Colossal Cinnamon Rolls

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Photo: Ilana Hulsey Rea

Winter Storm Jonas, I thank you.  Cozy home, smelling of fresh-baked cinnamon rolls, usually a once-a-year, carby Christmas treat.  Mmmm.  Except your blustery deluge gives me the perfect physical outlet to burn off these babies.

Photo: Ilana Hulsey Rea 260 calories worth of shoveling.

Photo: Ilana Hulsey Rea – This  is  what 260 calories worth of shoveling looks like.

I mentioned in my last post that I’m into bread making lately, partially as research for a story I’m working on and mostly because I’m looking for another way to cut out processed foods.  Okay, yeah, and because I love the smell and memories of a fresh loaf.  Slather on some pastured butter.  Yum!

The recipes for all of my endeavors, including the one below, come from an out-of-print cookbook (Breads:  Step-By-Step Techniques, Sunset Books) that I found years ago in a used bookstore.  Each recipe has been spot on.

Enjoy!

Colossal Cinnamon Rolls

(Makes 6 rolls, about 12 servings)

2/3 cup milk

1 3/4 cups sugar, divided

1 teaspoon salt

1/2 cup butter, cut into pieces

2 packages active dry yeast or 4 1/2 teaspoons of loose

1/2 cup warm water (about 110 degrees)

5 1/2 to 6 cups all-purpose flour

2 eggs

1/4 cup butter, melted and cooled

1 tablespoon ground cinnamon

1/2 to 1 cup currants or raisins

Directions:  In a small pan, combine milk, 3/4 cup of the sugar, salt, and the 1/2 cup of butter.  Heat, stirring, to about 110 degrees (butter need not melt completely).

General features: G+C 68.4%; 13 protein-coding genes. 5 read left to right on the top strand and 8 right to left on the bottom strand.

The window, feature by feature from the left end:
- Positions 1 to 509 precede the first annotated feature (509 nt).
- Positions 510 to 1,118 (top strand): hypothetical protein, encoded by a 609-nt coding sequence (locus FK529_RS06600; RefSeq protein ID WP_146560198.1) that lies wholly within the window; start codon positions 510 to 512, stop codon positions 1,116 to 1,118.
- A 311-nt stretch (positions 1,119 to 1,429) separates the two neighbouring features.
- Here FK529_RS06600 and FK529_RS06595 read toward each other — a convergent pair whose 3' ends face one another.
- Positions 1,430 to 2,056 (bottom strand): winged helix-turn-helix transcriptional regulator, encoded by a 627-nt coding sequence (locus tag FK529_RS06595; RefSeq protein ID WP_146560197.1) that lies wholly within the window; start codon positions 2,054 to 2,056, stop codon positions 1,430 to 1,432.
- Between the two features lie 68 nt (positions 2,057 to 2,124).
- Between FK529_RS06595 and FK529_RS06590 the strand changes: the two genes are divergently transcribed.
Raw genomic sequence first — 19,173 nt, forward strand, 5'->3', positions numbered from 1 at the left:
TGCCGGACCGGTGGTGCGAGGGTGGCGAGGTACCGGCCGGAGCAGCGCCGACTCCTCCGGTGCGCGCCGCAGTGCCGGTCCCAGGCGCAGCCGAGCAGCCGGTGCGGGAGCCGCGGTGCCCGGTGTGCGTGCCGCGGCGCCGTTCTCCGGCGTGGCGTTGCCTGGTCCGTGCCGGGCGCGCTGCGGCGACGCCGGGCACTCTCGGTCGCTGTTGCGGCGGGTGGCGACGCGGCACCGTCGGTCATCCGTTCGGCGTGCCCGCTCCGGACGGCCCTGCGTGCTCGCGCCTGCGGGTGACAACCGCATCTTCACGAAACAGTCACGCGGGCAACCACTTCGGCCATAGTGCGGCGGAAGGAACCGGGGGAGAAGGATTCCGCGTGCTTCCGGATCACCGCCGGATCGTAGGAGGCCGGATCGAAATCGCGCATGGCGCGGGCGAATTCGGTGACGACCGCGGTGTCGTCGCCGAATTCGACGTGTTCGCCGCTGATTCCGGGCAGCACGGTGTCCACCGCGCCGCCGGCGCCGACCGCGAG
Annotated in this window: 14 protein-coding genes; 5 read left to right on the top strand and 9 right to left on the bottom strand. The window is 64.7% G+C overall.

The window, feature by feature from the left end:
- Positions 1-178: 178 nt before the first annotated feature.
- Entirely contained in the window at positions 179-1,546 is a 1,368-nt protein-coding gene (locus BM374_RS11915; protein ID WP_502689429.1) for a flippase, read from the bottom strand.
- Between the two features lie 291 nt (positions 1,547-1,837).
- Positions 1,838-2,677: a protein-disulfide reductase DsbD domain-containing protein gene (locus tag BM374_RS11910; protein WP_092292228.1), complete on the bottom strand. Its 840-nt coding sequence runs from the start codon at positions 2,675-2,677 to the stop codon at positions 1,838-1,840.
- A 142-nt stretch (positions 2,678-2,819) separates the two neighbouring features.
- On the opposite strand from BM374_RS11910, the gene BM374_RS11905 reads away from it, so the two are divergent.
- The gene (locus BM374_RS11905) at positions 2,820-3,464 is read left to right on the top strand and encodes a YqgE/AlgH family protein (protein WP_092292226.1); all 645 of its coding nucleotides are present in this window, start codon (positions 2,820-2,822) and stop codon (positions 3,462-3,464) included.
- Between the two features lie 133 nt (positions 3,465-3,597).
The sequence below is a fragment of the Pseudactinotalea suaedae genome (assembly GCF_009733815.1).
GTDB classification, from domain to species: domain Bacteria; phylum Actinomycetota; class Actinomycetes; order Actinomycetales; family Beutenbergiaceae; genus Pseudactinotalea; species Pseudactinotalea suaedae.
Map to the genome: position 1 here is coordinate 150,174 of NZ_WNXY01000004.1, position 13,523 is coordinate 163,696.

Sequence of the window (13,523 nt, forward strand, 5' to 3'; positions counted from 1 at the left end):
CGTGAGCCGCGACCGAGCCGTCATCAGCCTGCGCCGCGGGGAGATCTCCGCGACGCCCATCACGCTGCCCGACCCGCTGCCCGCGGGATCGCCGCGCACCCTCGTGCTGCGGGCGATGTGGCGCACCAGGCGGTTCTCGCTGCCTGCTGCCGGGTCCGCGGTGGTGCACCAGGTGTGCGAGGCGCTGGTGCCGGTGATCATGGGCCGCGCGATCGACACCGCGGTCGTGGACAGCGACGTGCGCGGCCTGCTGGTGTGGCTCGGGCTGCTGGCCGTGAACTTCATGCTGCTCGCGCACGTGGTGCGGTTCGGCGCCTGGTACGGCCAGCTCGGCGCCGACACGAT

In a large bowl or stand mixer bowl, dissolve yeast in water.  Blend in milk mixture.  Gradually mix in 3 cups of the flour, then beat for 5 minutes.  Beat in 1 whole egg and 1 egg yolk (reserve remaining egg white), then gradually beat in enough of the remaining flour (about 2 cups) to make a stiff dough.  If hand-kneading, turn dough out onto a floured board; knead 10-20 minutes, adding flour as needed to prevent sticking.  If using a stand mixer, add flour a little bit at a time until dough no longer sticks to the sides of the bowl or your finger.  Dough should be smooth and shiny.

Place dough in a greased bowl; turn over to grease top.  Cover and let rise in a warm place until doubled (about 2 hours).

Punch dough down.  Knead briefly on a lightly floured board to release air bubbles; let rest for 10 minutes.  Then roll and stretch dough into an 18 x 24-inch rectangle.  Brush evenly with the 1/4 cup melted butter.

Combine the remaining 1 cup sugar with cinnamon; sprinkle evenly over butter, then sprinkle with raisins.  Starting with a narrow side, roll up jelly-roll fashion.  Moisten edge of dough with water and pinch it snugly against roll to seal.  With a sharp knife, cut roll into 6 equal parts.  Arranges slice, cut side up, in pan.  Cover; let rise in a warm place until almost doubled (about 1 1/2 hours).  Note:  Because I made my rolls the afternoon before, I let the rolls rise at this step for an hour.  Then I covered with plastic wrap and refrigerated overnight.  The next morning I placed in a warm oven and let them rest for 1/2 hour or so.

Beat reserved egg white with 1 teaspoon water, and brush on the surfaces of rolls.  Bake, uncovered, in a preheated 350 degree (325 degree for a glass pan) for 30 to 35 minutes or until well browned.

With a large spatula, transfer rolls from pan to racks.  Drizzle with powdered sugar glaze (recipe below) while still warm.

Powdered Sugar Glaze.  Beat together until smooth 1 1/2 cups powdered sugar, 1 tablespoon butter (softened). 1/8 teaspoon vanilla, and 2 to 3 tablespoons hot water.

Photo: Ilana Hulsey Rea: Time to dig out the Tree House!

Photo: Ilana Hulsey Rea – Pulling out the gaiters, a twice in a decade occasion.

 

Photo: Ilana Hulsey Rea

Photo: Ilana Hulsey Rea – Time to dig out The Tree House!

 

What are your thoughts?